Kadcyla – the ADC linked to Herceptin – is approved for use in HER2-positive breast cancer. Earlier this year, according to Roche’s pipeline, the company intended to file for regulatory approval of Kadcyla in HER2-positive advanced gastric and GEJ adenocarcinoma in 2015.
However, in breaking news this week it has been reported that Kadcyla has failed in the Phase III GATSBY trial where it was being positioned as a second-line treatment for gastric and GEJ adenocarcinoma.
Herceptin was the first targeted therapy approved in this indication after demonstrating efficacy in HER2-positive disease, where it has experienced strong uptake during the last decade. Following its success in advanced breast cancer, it was generally thought that Kadcyla would similarly show efficacy in HER2-positive gastric and GEJ adenocarcinoma, mirroring the Herceptin’s development pathway.
However, Kadcyla’s failure to meet its primary endpoint in the Phase III trial was not so surprising after primary research conducted by Decision Resources Group indicated that Kadcyla’s likelihood for success in this indication was tenuous.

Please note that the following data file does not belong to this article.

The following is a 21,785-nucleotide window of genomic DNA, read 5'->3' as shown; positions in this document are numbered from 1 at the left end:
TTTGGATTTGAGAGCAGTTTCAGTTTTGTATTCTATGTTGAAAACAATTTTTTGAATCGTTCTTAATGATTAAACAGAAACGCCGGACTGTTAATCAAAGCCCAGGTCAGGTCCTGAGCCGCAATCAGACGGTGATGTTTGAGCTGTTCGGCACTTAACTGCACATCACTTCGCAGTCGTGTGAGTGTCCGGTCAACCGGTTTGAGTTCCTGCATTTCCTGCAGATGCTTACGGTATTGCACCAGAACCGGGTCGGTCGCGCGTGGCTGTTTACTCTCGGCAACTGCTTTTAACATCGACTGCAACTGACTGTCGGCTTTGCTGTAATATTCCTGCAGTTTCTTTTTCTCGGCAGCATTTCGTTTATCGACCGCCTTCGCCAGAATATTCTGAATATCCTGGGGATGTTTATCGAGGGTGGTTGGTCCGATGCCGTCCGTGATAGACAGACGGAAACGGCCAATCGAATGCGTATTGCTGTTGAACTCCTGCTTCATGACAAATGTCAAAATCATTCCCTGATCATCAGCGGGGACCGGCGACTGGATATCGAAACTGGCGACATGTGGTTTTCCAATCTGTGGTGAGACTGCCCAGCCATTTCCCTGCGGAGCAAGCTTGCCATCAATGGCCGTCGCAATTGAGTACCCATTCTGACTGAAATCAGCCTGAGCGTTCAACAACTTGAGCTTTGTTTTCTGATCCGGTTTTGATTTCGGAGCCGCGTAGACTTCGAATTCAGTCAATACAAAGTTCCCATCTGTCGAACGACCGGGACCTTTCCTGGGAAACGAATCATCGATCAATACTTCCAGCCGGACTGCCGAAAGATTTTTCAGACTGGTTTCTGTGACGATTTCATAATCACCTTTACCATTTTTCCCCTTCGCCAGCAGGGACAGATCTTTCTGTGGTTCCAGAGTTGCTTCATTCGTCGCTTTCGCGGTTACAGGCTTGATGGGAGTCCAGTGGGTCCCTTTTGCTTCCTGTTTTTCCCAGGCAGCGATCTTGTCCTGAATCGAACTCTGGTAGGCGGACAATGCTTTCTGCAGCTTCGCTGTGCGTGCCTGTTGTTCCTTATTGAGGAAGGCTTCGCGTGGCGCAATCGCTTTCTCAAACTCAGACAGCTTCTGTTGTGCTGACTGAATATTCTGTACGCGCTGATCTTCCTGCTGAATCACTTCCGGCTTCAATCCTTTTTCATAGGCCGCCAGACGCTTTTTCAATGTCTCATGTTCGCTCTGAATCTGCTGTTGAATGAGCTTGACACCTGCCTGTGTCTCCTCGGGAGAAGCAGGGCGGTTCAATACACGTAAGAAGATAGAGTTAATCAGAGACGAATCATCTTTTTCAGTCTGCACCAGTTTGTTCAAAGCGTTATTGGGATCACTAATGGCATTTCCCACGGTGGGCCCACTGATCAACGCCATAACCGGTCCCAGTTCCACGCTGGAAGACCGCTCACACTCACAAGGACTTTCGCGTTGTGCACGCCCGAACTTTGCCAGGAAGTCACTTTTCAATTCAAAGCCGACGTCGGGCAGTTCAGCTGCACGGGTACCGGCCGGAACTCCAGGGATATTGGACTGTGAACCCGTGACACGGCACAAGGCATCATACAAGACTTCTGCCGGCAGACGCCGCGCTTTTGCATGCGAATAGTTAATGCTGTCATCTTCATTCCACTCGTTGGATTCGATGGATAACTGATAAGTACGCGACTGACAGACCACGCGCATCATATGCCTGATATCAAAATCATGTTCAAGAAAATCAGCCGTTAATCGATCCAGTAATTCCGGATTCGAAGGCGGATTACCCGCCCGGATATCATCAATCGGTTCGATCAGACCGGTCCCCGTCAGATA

Although early clinical data in gastric and GEJ adenocarcinoma were lacking, most thought leaders interviewed by Decision Resources Group earlier this year were only cautiously optimistic that Kadcyla would demonstrate an OS benefit compared with single-agent taxane therapy in the Phase III study:
- “If Kadcyla demonstrates the same results that we have had in breast cancer patients, we will be very pleased. Probably this drug is going to have an important role in gastric cancer for HER2-positive patients.” —Oncologist, Spain
- “I would say that the breast cancer data in general has affected my view of Kadcyla. I am hopeful to see similar benefits in gastric cancer although I’m almost certain that the benefit will be less.” —Oncologist, United States
- “I expect that Kadcyla will offer a smaller improvement than seen in breast cancer; it’s going to be very close as far as a statistically significant benefit is concerned.” —Oncologist, United States
Furthermore, there was also some uncertainty among interviewed thought leaders over the level of survival benefit that Kadcyla would demonstrate:
- “I suspect that Kadcyla is not going to offer a huge difference in the second line of treatment for gastric cancer. There’s some skepticism, but if it shows an advantage and it meets its end point, registration is quite possible. However, I’m not expecting the GATSBY study to show that Kadcyla makes a marked difference.” —Oncologist, United States
We currently await further details of the clinical data from the Phase III GATSBY study.
Further insight on Kadcyla and it’s clinical development for gastric and GEJ adenocarcinoma can be found in our 2015 report – Pharmacor: Gastric and GEJ Adenocarcinoma